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Unemployment Falls; Abbie's "The Girl"; CNN Hero Helping Foster Kids

Aired March 8, 2013 - 08:30   ET


SOLEDAD O'BRIEN, CNN ANCHOR: Single mom who's in some kind of shady dealings across the border. It's really interesting movie. We're going to talk to her about that.

John Berman, though, first has a look at day's top stories.


The son-in-law of Osama bin Laden expected to be arraigned in federal court in a New York court in the next 90 minutes.

Suleiman Abu Ghaith is charged with conspiring to kill American and faces life in prison. In the past month the former al Qaeda spokesman went from house arrest in Iran to Ankara in Turkey, where he was arrested, later rested there. Turkey decided to send him back to his native Kuwait through Jordan. That is where the CIA nabbed him. Complicated to say the least.

North Korea now responding to tough new U.N. sanctions designed to prevent Pyongyang from funneling cash to its nuclear program. Today the North is repeating its vow to ditch all nonaggression pacts with South Korea. The Security Council voted unanimously to adopt the new sanctions that includes support from China which could have used its veto to -- veto power to block the plan.

Before yesterday's U.N.'s vote North Korea threatened a preemptive nuclear strike against its enemies including the United States.

ANNOUNCER: This is CNN's breaking news.

O'BRIEN: All right. Let's get right to the breaking news. The job numbers are in and they're good. What you got?

CHRISTINE ROMANS, CNN BUSINESS CORRESPONDENT: I got 233,000 -- 236,000 jobs created in February, far more than we thought would be added. The forecast was for 170,000, it is 236,000. The jobless rate, according to the Labor Department, fell to 7.7 percent, so it had been 7.9 percent. This is better than we had been expecting.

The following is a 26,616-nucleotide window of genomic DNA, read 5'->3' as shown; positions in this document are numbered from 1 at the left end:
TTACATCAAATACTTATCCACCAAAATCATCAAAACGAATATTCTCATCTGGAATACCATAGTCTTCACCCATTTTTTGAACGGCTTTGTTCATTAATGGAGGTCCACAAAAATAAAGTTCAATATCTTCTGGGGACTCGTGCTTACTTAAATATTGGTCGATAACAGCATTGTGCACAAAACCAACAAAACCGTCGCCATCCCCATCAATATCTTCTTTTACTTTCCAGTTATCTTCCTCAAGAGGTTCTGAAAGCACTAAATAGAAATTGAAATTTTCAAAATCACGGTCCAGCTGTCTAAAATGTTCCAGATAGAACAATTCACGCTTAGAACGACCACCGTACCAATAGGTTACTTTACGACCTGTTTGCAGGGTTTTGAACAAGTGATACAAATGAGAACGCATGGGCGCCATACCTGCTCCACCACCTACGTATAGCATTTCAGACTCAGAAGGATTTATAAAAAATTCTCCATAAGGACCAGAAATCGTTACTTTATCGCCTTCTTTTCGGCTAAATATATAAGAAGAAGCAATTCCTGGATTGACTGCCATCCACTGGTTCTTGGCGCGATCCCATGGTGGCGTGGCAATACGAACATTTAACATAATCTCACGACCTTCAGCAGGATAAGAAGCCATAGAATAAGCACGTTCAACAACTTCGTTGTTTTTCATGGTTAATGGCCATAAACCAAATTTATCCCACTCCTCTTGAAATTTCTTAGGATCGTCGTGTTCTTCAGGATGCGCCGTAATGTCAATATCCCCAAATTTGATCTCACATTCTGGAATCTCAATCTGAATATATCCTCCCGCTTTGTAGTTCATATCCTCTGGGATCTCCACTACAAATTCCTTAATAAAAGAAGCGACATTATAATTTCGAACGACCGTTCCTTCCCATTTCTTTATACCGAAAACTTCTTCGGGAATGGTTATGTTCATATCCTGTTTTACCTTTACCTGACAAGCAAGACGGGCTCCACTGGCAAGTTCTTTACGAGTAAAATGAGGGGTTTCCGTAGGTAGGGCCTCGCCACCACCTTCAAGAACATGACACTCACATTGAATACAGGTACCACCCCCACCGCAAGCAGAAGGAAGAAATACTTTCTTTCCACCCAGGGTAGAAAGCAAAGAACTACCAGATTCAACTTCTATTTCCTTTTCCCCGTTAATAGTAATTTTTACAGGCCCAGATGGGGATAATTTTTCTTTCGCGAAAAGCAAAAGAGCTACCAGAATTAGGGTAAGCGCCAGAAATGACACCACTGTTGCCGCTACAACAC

Again I want to give you the the headline, 236,000 jobs created. I'm going to jump right back into this briefing. I wanted to make sure you had those two big headlines much better -- much better than expected. I'm going to try to drill in and find out where those jobs were created. We -- looks like we weren't seeing the effects of the northeast -- O'BRIEN: Well, those were the things -- before I let you jump back on -- I call --


O'BRIEN: Those are the things that they were -- when they calculated the number that was much lower than some of the things that they were calculating, whether the storms, they thought that that was going to be problematic.

ROMANS: And also we want to see how the sequester was going to -- or these forced spending cuts if they were having a -- sort of a foreshadowing or an early, early effects there.

LAUREN ASHBURN, CONTRIBUTOR, THE DAILY BEAST: You also want to know where the jobs are being created and that is what's most important in determining the future of the economy.

ROMANS: Absolutely. I'm guessing is it's going to be -- it's healthcare but we see them in the --

O'BRIEN: Christine is just like, I'm getting on the phone.


You've seen them in the service industry and that's been a little bit of a problem of course because those are the jobs that are not the jobs that are replacing the jobs that are lost.

ROMANS: Right.